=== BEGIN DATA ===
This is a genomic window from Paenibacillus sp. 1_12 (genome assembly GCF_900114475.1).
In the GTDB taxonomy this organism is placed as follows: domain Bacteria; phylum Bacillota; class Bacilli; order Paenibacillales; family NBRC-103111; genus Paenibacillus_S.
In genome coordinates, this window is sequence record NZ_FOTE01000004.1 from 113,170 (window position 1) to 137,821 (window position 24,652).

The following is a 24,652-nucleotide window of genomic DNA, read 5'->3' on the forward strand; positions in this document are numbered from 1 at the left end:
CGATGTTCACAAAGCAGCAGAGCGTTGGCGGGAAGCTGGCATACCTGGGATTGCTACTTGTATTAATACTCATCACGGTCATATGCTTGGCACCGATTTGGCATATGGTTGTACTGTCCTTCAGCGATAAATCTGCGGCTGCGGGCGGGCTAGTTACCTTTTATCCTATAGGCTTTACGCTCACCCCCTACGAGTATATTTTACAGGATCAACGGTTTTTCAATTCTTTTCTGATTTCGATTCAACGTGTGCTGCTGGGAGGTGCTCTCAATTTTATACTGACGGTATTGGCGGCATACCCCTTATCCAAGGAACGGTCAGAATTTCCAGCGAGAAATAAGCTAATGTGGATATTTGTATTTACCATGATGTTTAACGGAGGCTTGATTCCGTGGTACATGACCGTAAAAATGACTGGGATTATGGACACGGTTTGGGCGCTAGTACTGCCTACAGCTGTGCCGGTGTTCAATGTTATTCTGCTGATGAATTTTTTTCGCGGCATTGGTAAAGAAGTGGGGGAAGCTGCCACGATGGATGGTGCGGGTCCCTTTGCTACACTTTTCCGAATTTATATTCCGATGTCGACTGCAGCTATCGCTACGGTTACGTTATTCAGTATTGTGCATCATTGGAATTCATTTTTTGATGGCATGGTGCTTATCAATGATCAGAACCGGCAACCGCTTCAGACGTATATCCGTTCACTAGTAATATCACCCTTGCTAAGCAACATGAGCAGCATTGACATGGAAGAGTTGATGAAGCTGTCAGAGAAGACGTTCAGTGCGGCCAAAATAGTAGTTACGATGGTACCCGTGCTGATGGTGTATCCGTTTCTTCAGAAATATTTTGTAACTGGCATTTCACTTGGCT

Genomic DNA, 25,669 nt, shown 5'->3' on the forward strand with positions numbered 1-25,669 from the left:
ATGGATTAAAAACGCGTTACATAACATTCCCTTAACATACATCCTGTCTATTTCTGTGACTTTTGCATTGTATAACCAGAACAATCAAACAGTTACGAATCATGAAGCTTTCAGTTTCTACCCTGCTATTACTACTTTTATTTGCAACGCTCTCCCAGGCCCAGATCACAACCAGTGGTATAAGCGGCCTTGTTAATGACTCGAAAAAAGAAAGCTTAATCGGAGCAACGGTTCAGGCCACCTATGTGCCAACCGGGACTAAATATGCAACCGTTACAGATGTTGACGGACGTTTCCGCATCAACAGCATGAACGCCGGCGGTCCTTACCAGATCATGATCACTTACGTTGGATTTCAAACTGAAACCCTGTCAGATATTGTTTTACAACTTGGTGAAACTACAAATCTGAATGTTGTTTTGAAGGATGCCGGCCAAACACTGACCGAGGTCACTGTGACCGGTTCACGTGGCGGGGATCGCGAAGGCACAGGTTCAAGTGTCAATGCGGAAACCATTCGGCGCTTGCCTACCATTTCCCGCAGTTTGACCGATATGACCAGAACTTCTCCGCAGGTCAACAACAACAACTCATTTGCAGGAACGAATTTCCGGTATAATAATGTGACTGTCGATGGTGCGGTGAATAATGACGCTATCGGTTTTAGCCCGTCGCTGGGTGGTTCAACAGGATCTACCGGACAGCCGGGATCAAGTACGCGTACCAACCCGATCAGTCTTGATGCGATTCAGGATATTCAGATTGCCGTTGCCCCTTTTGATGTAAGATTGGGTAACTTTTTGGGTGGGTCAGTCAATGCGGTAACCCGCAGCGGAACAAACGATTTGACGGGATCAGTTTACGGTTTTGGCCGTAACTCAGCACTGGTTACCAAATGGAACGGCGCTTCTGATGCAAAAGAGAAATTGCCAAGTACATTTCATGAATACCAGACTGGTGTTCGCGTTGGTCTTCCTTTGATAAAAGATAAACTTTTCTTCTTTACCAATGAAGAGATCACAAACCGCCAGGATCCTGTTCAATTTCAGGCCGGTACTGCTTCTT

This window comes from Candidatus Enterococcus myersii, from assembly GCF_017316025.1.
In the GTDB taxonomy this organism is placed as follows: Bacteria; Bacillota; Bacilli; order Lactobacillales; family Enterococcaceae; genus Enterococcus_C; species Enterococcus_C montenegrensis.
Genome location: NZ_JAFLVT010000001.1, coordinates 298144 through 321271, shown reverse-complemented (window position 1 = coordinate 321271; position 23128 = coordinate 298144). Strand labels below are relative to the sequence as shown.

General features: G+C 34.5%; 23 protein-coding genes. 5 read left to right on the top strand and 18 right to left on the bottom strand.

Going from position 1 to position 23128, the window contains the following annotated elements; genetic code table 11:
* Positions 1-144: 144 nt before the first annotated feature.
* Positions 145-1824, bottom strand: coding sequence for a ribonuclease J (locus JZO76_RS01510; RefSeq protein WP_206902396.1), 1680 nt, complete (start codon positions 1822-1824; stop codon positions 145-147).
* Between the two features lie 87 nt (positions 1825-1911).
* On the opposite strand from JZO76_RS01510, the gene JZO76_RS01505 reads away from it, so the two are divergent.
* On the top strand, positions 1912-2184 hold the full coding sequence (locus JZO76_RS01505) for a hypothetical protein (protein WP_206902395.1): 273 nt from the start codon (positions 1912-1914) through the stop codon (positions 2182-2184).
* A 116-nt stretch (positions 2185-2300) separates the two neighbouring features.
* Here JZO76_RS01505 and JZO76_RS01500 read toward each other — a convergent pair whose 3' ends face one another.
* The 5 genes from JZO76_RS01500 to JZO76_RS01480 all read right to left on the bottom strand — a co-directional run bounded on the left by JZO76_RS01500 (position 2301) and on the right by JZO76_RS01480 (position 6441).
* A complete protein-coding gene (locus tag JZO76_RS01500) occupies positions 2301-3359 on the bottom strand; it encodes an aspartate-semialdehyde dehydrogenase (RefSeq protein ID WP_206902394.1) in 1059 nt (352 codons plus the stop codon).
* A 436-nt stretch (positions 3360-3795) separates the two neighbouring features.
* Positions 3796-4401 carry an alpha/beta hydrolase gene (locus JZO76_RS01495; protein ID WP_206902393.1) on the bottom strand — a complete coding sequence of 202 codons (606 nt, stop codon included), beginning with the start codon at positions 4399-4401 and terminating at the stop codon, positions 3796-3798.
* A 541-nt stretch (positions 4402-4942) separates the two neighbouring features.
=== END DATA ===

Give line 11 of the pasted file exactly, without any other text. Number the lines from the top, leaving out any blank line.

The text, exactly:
General features: G+C 34.5%; 23 protein-coding genes. 5 read left to right on the top strand and 18 right to left on the bottom strand.